Quote: Originally posted by aga  
ISTR that limonene is a major product from the pyrolysis of scrap rubber tyres.


Perhaps but the limonene most people are familiar with and able to get is distilled from cold pressed orange peel oil.
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[*] posted on 20-3-2018 at 16:44


Ummm. Everybody and his uncle, is making "hash oil" hereabouts.

Legal, in accordance with local codes, but highly illegal in residential neighborhoods. Too many exploding houses.

Since there are no federal regulations being applied, in terms of purity, there is no standard.

I have a few acquaintances, in the trade, and I trust them..... not-at-all.

Butane, can blow you off the face of the planet... And, it may leave disgusting residues in the final product.

Isopropyl alcohol 99% ala Fred Meyer, is reputed to do a good job of extraction, but complete removal might not be easy. How much residue is OK? Well, nobody knows.

Limonine makes no sense at all.

Since Oregon is an "Everclear" State... 95% Ethanol can be purchased OTC. Not cheap.

But, we know its qualities, and that a small amount of residue is probably harmless. Further, it can be recycled.

Technically, it should be possible to obtain "Tax Free" ethanol for hash-oil manufacturing purposes. But, that, isn't going to happen anytime soon.

The U.S. Federal government is tolerating, recreational pot manufacture and use in the Western States, because it would be hard to stop it. The Federal Bureau of ATF, however, isn't going to start issuing permits, allowing Tax Free alcohol use, to manufacturers who are clearly violating Multiple federal laws.

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[*] posted on 20-3-2018 at 17:51


Quote: Originally posted by zed  

Technically, it should be possible to obtain "Tax Free" ethanol for hash-oil manufacturing purposes. But, that, isn't going to happen anytime soon.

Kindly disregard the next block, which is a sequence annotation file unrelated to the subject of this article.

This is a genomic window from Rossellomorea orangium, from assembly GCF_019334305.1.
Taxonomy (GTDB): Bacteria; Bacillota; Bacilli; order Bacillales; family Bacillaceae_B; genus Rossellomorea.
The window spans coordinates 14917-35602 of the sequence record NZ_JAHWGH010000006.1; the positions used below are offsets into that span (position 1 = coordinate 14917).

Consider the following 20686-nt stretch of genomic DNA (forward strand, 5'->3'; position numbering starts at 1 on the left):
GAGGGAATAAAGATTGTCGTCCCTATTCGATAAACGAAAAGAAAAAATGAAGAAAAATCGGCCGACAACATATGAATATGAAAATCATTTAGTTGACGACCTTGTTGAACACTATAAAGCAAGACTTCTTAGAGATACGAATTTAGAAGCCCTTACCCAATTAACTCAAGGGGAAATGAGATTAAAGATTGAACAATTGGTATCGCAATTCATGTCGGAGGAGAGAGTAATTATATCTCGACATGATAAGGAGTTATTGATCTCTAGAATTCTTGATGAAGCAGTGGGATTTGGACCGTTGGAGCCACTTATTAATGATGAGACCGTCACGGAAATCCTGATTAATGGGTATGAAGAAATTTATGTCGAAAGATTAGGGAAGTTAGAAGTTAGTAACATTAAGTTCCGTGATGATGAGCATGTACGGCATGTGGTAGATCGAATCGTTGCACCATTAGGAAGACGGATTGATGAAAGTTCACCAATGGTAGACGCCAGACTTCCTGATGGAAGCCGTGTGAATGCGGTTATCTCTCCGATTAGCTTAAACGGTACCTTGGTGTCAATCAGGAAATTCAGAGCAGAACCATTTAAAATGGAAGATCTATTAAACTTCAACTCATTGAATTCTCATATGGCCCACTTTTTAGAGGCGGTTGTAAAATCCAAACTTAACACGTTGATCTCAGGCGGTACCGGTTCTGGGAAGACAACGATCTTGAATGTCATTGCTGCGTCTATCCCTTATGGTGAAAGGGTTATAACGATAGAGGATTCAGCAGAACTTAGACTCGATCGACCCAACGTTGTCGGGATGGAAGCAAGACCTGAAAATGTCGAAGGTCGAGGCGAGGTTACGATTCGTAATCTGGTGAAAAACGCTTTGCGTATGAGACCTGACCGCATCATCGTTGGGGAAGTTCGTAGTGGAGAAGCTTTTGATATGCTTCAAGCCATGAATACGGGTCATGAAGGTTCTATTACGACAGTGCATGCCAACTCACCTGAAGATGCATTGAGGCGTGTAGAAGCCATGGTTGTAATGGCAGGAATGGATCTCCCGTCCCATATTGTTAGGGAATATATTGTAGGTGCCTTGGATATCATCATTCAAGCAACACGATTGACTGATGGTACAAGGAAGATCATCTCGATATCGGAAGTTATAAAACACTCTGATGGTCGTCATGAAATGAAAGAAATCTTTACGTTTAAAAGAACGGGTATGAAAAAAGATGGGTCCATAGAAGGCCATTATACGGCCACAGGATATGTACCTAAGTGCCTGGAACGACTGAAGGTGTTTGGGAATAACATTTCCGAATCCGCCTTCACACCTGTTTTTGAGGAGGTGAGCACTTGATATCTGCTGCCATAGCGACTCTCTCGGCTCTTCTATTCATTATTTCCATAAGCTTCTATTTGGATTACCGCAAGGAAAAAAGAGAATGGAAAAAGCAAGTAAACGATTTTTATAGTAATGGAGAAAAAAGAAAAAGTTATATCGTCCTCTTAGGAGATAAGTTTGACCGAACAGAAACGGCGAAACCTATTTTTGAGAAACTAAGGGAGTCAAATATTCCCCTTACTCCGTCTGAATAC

The U.S. Federal government is tolerating, recreational pot manufacture and use in the Western States, because it would be hard to stop it. The Federal Bureau of ATF, however, isn't going to start issuing permits, allowing Tax Free alcohol use, to manufacturers who are clearly violating Multiple federal laws.



I don't think the alcohol being tax free matters much. The last city I lived in, the guy running the local chemical/labglass supply store said that a huge portion of his business was for people doing cannabis extracts. He always had a couple of barrels of Anhydrous nondenatured Ethanol and said people would routinely come and buy 25L at a time. I think he was selling it for $300/25L if I remember right. In any case the tax status doesn't matter a whole lot because most of the people using ethanol commercially in this manner are almost certainly using Rotary Evaporators to recover it. This is typically the standard.

As interesting CO2 extraction is, I think it's over hyped - only a small fraction of companies are using them, because the cost of the extraction units can be prohibitively expensive, and they usually don't allow much material to be processed at a given time. The upside is the CO2 is easy to handle, cheap, and easy to evaporate.

CO2 extraction is impractical from an industrial standpoint because of the physics limitations that make it increasingly difficult to make huge vessels that can also withstand high internal pressures. Industrially, the standard for large batch herbal extractions is, steeping the herb in a huge vat of solvent(water or ethanol), running it through a continuous centrifuge to separate out the solids, followed by running it through some sort of continuous evaporator to recover the solvent.
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[*] posted on 23-3-2018 at 10:04


Who said pipebomb again?

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[*] posted on 29-3-2018 at 15:13


Back in the day, my small California college would have loved your supplier.

We were completely OK, with paying full retail... plus tax, for our anhydrous ethanol.

But, no chemical supplier, in our Rolodex, would sell to us outright. No one was willing to collect the tax. Too much trouble.

So instead, we were required to purchase tax free ethanol. Perhaps a total of a gallon or two, per year.

This Tax-free ethanol came with a meddlesome ATF inspector, who cruised by unannounced, every few weeks, to monitor our usage.

Well, it seems we were always using "Too much", and he tormented us relentlessly, over nothing apparent. Bastards!

If you are a sizable company, with a decent regulator, tax free might be OK..

Otherwise, as always, I suggest you pay the tax, and be free of interfering demons.



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[*] posted on 30-3-2018 at 05:15